Warner charm helps South Africa forgive and forget
DAVID Warner poked his nose into the most notorious corner of cricket's Bull Ring and in the process pricked the balloon of any lingering tension on his return to South Africa.
Fully aware he was walking to the exact hornets' nest next to the players' race where players such Merv Hughes and Ben Stokes have been attacked - and hit back at hostile fans - Warner had eyes only for the autograph bats of a handful of South African kids hanging over the fence.
One fan in his early 30s saw Warner had put himself in the firing line from where he was sitting with his mates and raced over waving a sheet of sandpaper he had brought to the ground. That was before a ball was even bowled.
But despite his best attempts, SandpaperMan missed his target. Instead, half a dozen kids walked away from the fence beaming and staring at their signed bats.
Built up as public enemy No.1, to young Oliver and Dehan, Warner was simply the cricketer who made their day.
"They were very proud to get it," said their father Martyn.
"That's a once-in-a-lifetime moment for my kid.
"That was two years ago," he said of the ball-tampering scandal in 2018, which resulted in Smith, Warner and Cameron Bancroft being banned.
"They've paid their dues."
When Steve Smith was stumped in the 12th over, SandpaperMan rose from his seat again, waving his piece of 80 grit about like it was a winning lottery ticket.
He received support from another fan who went the double-handed, middle-finger salute at Smith, yet once again they were two individuals in a crowd of 28,000 left largely flapping in the breeze.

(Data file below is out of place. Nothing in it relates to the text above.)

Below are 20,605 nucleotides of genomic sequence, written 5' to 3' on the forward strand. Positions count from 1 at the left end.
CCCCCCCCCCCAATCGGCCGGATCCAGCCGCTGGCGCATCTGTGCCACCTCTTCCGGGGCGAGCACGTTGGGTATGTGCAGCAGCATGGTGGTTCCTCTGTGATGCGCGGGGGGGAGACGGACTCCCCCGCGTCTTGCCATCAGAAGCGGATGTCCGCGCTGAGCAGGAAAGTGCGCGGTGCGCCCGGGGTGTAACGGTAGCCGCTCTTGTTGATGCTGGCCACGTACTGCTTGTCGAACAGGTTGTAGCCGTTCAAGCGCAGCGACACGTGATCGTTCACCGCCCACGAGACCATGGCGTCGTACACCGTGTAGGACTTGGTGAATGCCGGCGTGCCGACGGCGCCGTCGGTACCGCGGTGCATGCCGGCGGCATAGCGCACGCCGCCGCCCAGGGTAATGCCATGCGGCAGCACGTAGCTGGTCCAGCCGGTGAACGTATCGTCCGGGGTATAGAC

Smith was booed loudly as he walked off, as he was when he smashed a Dale Steyn dead ball for four, and Warner was jeered when he was sent to field on the fence.
But this was nothing out of the ordinary for star players in foreign lands.
If anything, it was surprising how "unhostile" the crowd was, given its reputation as one of world cricket's most savage.
"The crowd were excellent today," said man-of-the-match Ashton Agar.
"It was awesome to see the respect that was shown after our anthem. I think the whole South African crowd stood up and applauded after our anthem. That's a massive sign of respect.
"When you're standing out there arm in arm and you look up to that massive stand and it's all South Africans it can be really intimidating. But when you see them stand and applaud after the anthem that's a great sign of respect."
Australia were certainly expecting worse - coach Justin Langer going to lengths of warning his players that what they faced in the UK last year was nothing compared with what was coming their way. Smith was also convinced he'd cop it.
He and Warner may have been bailed out somewhat by Mother Nature, with the east stand - Johannesburg's version of Bay 13 or Yabba's Hill - shut down due to safety fears after the ancient, rickety terrace area was damaged by rain in a storm a few days earlier.
It meant the thousands of liquored-up university students who usually sit there were dispersed through the ground.
A prolonged message from the stadium's ground announcer was projected before play encouraging patrons to report any instances of abuse.
It's always a dangerous practice, recommending to the masses how to behave - but on this occasion he needn't have wasted his breath because unlike the relentless crowds in England last winter that mercilessly baited Warner and Smith, The Wanderers faithful had clearly moved on.
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